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Do certain drugs cause jaw clenching?

Do certain drugs cause jaw clenching?

Do you suffer from jaw clenching (otherwise known as bruxism) that is caused by
certain medications? The (kind of) good news is that you are not alone. Many people
have reported that taking certain medications – particularly medications that alter brain
chemistry have caused worsened jaw clenching. Let us take a look at why this is and
what you can do about it.

Prescription medications can have a significant effect on oral health, one of which is
bruxism, or clenching and grinding of teeth. This may be involuntary or related to
alterations in brain chemistry, and can adversely affect all parts of the jaw, including
teeth, muscles, and joints. Prolonged grinding can lead to temporomandibular joint
disorder (TMJ), or worsen pre-existing TMJ symptoms. Therefore, it is important to
closely monitor dental health while taking any prescribed medication.
Which medications cause drug induced bruxism?

Antidepressant use is widely associated with bruxism and can be observed in a
significant percentage of the population: up to 11% (1 in 9) of Americans are on
antidepressants. The most frequent culprits are SSRIs, SNRIs, and lithium medication.
As such, physicians should be aware of the potential side effects antidepressive drugs
have on oral health. SSRIs, selective serotonin reuptake inhibitors, are the most
commonly prescribed form of antidepressants and the ones most strongly connected to
bruxism. This class includes Paxil, Prozac, Zoloft, and other generic forms. SNRIs
(serotonin norepinephrine reuptake inhibitors), Effexor, Pristiq, and Cymbalta also have
associated nighttime bruxism risks.

Prescription drugs that affect serotonin levels are the most frequent culprits for causing
bruxism, though dopamine-altering medications can also be a contributing factor.
Dopamine agents like L-Dopa, which is used to treat Parkinson’s disease,
Metoclopramide (Reglan) for easing acid reflux and migraines, and ADHD medication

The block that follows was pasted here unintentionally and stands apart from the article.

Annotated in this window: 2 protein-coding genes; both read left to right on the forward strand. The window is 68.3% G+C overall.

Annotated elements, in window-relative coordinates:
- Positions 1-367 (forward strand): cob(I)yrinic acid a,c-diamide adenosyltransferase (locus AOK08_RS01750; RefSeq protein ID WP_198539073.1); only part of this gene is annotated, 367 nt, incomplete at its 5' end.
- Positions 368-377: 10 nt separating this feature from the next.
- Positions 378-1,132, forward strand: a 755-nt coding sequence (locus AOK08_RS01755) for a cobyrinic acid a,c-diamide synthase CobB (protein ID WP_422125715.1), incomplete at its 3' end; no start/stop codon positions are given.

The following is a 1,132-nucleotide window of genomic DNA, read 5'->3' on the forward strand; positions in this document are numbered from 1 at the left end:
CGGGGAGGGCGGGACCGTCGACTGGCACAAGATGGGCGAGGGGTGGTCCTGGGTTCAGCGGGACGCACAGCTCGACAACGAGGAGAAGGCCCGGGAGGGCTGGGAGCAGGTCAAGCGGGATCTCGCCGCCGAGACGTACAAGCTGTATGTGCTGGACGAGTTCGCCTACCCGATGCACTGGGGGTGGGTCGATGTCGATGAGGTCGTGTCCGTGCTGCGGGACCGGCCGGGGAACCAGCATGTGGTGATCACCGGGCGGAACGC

methylphenidate (Ritalin) can lead to bruxism during waking hours.

How to treat drug induced bruxism?
When it comes to treating drug induced bruxism, one of the most effective methods is
through controlling brain chemistry. Your physician may reduce or adjust your current
prescription, or use a substitute medication. If those don’t work, buspirone (BuSpar)
could be prescribed as an alternative therapy. Studies have found that this method
tends to be successful in calming bruxism symptoms. That being said, there are ways to
treat this condition that don’t include changing your medication. This is where Oralift
comes in.

How can Oralift help you?

Oralift tackles jaw clenching at the source rather than tackling the symptoms alone. Oralift takes
advantage of the ability of the facial muscles to adapt. This concept is well proven in
orthodontics. Facial muscles are unique and not like any other muscle in the body and can
adapt instantaneously! What is this process of adaptation? The process of adaptation involves a
metabolic or physiologic adjustment within the cell or tissues of an organism in response to an
environmental stimulus resulting in the improved ability of that organism to cope with its
changing environment.

No Chemicals. No Pain. No Surgery.
Get in touch today and say goodbye to jaw pain for good!

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